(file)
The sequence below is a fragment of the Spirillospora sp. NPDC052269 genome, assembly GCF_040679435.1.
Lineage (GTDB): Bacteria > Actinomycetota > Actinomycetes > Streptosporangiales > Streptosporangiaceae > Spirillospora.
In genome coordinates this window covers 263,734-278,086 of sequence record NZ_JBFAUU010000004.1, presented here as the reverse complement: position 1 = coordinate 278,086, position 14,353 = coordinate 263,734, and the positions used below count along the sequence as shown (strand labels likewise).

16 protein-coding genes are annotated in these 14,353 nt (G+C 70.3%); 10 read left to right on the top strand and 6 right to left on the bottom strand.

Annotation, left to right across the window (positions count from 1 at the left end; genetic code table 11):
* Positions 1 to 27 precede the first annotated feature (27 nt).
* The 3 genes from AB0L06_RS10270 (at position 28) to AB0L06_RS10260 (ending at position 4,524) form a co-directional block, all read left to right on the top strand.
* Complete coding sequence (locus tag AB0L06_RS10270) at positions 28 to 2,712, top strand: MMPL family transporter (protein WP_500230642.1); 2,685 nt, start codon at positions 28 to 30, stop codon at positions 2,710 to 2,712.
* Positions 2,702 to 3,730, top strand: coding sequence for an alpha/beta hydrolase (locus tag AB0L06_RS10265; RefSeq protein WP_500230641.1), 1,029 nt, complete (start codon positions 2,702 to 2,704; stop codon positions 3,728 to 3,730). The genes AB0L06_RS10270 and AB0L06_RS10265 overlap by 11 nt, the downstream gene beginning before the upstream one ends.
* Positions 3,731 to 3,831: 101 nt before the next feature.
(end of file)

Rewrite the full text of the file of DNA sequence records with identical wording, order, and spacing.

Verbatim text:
The sequence below is a fragment of the Spirillospora sp. NPDC052269 genome, assembly GCF_040679435.1.
Lineage (GTDB): Bacteria > Actinomycetota > Actinomycetes > Streptosporangiales > Streptosporangiaceae > Spirillospora.
In genome coordinates this window covers 263,734-278,086 of sequence record NZ_JBFAUU010000004.1, presented here as the reverse complement: position 1 = coordinate 278,086, position 14,353 = coordinate 263,734, and the positions used below count along the sequence as shown (strand labels likewise).

16 protein-coding genes are annotated in these 14,353 nt (G+C 70.3%); 10 read left to right on the top strand and 6 right to left on the bottom strand.

Annotation, left to right across the window (positions count from 1 at the left end; genetic code table 11):
* Positions 1 to 27 precede the first annotated feature (27 nt).
* The 3 genes from AB0L06_RS10270 (at position 28) to AB0L06_RS10260 (ending at position 4,524) form a co-directional block, all read left to right on the top strand.
* Complete coding sequence (locus tag AB0L06_RS10270) at positions 28 to 2,712, top strand: MMPL family transporter (protein WP_500230642.1); 2,685 nt, start codon at positions 28 to 30, stop codon at positions 2,710 to 2,712.
* Positions 2,702 to 3,730, top strand: coding sequence for an alpha/beta hydrolase (locus tag AB0L06_RS10265; RefSeq protein WP_500230641.1), 1,029 nt, complete (start codon positions 2,702 to 2,704; stop codon positions 3,728 to 3,730). The genes AB0L06_RS10270 and AB0L06_RS10265 overlap by 11 nt, the downstream gene beginning before the upstream one ends.
* Positions 3,731 to 3,831: 101 nt before the next feature.